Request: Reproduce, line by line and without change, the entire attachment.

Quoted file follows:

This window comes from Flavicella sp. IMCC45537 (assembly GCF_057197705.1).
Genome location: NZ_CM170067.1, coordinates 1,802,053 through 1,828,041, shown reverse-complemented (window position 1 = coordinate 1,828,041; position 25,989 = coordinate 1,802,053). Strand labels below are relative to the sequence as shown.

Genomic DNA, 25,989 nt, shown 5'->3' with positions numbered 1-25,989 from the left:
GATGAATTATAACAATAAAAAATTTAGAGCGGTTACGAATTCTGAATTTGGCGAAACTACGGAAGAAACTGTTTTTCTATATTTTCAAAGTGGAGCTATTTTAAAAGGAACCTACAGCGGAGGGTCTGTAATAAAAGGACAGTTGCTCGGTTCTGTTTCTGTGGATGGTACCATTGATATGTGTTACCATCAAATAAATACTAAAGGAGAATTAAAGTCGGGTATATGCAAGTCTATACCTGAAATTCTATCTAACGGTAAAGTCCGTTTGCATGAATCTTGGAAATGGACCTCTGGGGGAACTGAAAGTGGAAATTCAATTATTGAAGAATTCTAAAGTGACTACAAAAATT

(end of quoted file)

This window comes from Flavicella sp. IMCC45537 (assembly GCF_057197705.1).
Genome location: NZ_CM170067.1, coordinates 1,802,053 through 1,828,041, shown reverse-complemented (window position 1 = coordinate 1,828,041; position 25,989 = coordinate 1,802,053). Strand labels below are relative to the sequence as shown.

Genomic DNA, 25,989 nt, shown 5'->3' with positions numbered 1-25,989 from the left:
GATGAATTATAACAATAAAAAATTTAGAGCGGTTACGAATTCTGAATTTGGCGAAACTACGGAAGAAACTGTTTTTCTATATTTTCAAAGTGGAGCTATTTTAAAAGGAACCTACAGCGGAGGGTCTGTAATAAAAGGACAGTTGCTCGGTTCTGTTTCTGTGGATGGTACCATTGATATGTGTTACCATCAAATAAATACTAAAGGAGAATTAAAGTCGGGTATATGCAAGTCTATACCTGAAATTCTATCTAACGGTAAAGTCCGTTTGCATGAATCTTGGAAATGGACCTCTGGGGGAACTGAAAGTGGAAATTCAATTATTGAAGAATTCTAAAGTGACTACAAAAATT